Don't drink the Kool-Aid...
    Aaron Rumple, AIA

  3. #3

    Default Re: Revit Wall Naming Convention

    Great comment...I am currently getting more feedback here in house, and will share some of that feedback with you guys once I come to some more conclusions about how this should work.

    fyi...we are looking at getting rid of the STC and the Fire Rating all together in the wall name. The comment was made that if you can see the component construction, you can have a good idea of what the ratings will be with a little experience. Plus, as you mentioned, it's data in the wall properties that be looked at manually if necessary.

    The "<<<..." really was a stupid was late yesterday and I was just trying to indicate the "construction" section of the name. Nice comment on the "retro"-ness of my naming

    As far as your STC comment, I don't know that I completely understand. The STC rating is based on the wall construction, and since the wall construction is by Type, why would you want the Rating to be by instance?...let me know your thoughts...maybe I'm looking at it from the wrong perspective.
    Last edited by josh.made4worship; 2009-01-28 at 05:12 AM.

  4. #4
    Certifiable AUGI Addict twiceroadsfool's Avatar
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    Default Re: Revit Wall Naming Convention

    Ours are rough first/second attempts as well, but ive been using them fairly well on projects, and they are easiy to sort through.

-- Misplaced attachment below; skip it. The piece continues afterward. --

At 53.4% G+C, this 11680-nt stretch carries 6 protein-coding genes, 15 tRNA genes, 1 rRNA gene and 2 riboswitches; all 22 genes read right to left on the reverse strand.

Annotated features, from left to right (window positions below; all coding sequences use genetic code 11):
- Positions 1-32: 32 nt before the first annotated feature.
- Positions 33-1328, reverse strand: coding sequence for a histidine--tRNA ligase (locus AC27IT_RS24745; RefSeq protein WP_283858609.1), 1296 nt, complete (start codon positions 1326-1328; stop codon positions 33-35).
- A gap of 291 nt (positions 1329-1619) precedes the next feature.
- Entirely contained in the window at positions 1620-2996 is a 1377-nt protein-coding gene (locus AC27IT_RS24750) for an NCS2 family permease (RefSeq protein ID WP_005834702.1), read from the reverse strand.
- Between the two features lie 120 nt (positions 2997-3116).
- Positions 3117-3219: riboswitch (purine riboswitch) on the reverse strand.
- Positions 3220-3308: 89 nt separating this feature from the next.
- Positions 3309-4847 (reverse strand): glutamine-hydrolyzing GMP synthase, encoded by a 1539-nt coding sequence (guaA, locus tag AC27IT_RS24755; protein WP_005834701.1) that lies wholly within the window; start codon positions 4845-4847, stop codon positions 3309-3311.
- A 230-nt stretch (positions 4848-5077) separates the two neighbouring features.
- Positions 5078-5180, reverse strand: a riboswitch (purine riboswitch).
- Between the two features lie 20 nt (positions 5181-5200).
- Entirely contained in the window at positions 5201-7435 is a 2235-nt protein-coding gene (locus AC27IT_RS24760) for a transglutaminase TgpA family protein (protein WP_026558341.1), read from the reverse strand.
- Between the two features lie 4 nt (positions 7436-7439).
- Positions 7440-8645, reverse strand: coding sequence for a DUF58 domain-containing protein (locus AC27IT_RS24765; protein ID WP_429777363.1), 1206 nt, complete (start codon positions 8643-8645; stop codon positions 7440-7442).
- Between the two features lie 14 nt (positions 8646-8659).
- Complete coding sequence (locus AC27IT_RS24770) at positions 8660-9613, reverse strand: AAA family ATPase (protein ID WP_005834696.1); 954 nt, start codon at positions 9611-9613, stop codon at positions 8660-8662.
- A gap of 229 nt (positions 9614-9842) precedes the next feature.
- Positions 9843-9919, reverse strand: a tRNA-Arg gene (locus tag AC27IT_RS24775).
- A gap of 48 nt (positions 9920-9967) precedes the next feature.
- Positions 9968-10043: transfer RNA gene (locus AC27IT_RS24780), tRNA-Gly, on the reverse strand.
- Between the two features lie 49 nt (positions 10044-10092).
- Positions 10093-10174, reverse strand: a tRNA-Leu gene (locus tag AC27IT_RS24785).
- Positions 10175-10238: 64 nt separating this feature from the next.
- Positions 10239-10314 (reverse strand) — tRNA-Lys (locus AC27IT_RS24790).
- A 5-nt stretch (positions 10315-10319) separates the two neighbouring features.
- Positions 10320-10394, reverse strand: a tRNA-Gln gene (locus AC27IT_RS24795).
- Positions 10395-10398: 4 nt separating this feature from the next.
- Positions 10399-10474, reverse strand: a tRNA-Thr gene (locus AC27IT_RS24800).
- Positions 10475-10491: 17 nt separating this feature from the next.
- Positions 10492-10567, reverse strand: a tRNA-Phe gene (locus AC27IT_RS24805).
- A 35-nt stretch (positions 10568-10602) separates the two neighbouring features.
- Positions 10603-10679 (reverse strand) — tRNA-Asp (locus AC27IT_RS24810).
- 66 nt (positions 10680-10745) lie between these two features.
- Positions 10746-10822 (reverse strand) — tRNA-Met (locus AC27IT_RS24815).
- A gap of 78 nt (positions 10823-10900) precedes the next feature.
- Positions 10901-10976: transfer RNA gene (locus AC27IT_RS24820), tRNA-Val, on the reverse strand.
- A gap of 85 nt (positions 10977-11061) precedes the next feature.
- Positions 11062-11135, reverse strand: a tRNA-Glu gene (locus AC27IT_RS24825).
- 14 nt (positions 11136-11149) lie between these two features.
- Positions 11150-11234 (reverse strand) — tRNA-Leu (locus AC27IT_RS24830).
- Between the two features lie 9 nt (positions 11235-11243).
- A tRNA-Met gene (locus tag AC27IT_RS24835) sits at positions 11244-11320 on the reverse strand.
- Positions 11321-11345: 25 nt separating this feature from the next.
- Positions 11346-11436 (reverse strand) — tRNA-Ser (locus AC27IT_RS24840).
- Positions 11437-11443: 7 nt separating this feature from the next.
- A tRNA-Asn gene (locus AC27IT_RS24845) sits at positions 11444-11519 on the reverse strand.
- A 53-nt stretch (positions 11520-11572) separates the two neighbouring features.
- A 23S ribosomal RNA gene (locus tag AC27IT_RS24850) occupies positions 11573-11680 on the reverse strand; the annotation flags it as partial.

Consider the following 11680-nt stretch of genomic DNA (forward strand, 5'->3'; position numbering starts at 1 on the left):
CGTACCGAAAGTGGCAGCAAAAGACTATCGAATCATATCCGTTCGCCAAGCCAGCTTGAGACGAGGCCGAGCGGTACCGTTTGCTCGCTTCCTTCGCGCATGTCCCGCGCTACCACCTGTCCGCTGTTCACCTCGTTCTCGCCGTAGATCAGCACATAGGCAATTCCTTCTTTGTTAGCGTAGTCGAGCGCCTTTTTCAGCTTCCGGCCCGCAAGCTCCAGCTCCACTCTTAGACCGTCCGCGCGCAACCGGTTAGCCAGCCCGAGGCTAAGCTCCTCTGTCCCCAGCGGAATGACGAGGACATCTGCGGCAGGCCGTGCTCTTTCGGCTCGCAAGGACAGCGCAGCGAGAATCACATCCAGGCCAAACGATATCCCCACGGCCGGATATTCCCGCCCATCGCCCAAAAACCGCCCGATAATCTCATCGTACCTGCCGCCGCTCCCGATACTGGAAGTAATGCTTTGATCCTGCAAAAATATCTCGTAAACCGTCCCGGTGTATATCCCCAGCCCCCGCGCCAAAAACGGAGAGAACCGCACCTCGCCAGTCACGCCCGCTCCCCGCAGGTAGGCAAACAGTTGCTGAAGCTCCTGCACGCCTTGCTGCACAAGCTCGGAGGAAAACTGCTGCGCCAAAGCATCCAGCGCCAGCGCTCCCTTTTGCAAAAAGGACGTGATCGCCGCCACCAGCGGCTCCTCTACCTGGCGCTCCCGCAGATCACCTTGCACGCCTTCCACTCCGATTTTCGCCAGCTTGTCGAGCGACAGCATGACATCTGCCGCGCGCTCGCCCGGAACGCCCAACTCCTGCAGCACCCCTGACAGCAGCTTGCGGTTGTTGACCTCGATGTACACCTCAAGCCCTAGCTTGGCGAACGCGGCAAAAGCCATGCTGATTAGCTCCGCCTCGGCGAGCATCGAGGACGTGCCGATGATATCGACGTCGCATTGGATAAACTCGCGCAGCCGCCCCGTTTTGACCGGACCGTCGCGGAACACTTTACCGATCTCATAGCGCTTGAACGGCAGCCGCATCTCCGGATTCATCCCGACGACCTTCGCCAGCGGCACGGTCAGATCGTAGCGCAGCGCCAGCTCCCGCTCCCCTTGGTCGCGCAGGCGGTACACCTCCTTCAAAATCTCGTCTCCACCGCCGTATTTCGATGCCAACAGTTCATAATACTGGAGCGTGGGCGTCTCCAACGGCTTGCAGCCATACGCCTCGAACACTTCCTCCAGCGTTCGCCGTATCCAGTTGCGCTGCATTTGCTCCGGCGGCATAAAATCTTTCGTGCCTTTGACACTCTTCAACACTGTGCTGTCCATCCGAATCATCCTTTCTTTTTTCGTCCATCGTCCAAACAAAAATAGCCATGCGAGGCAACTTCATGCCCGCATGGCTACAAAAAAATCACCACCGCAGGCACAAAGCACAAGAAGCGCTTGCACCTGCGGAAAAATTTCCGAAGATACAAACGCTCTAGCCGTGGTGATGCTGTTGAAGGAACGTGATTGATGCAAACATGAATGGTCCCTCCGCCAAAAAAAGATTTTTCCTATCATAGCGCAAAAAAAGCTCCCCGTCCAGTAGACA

For stacked walls we use the thickest designation, and the same system bith with blackslashes "STONE/EIFS - MTL STD - GYP" and so on.

    I tossed up the one on families too. Its not bulletproof, but its better than the "everyone throw their initials after the family and project name" method that existed before hand...
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  5. #5

    Default Re: Revit Wall Naming Convention

    very nice...this will be helpful to us and many other Reviteers I am sure...thanks for the post.

    P.S. I was just fixing to tackle family naming conventions, so thanks again!
    Last edited by josh.made4worship; 2009-01-28 at 05:13 AM. Reason: additional info.

  6. #6

    Default Re: Revit Wall Naming Convention

    One more comment regarding the families naming convention. We have "pre-fixed" our family names with their corresponding "MasterSpec" number...this really helps organize the drop down list, particular with things defined as "components." It also helps us keep our Family Library Organized a little more in depth...just a thought. I took me a while to set it up this way though, since I had to go and rename all of the existing "out of box" families with their "MasterSpec" number as a prefix...but I accomplished it and like it pretty well.
    Last edited by josh.made4worship; 2009-01-28 at 05:13 AM.

  7. #7
    Certifiable AUGI Addict twiceroadsfool's Avatar
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    Default Re: Revit Wall Naming Convention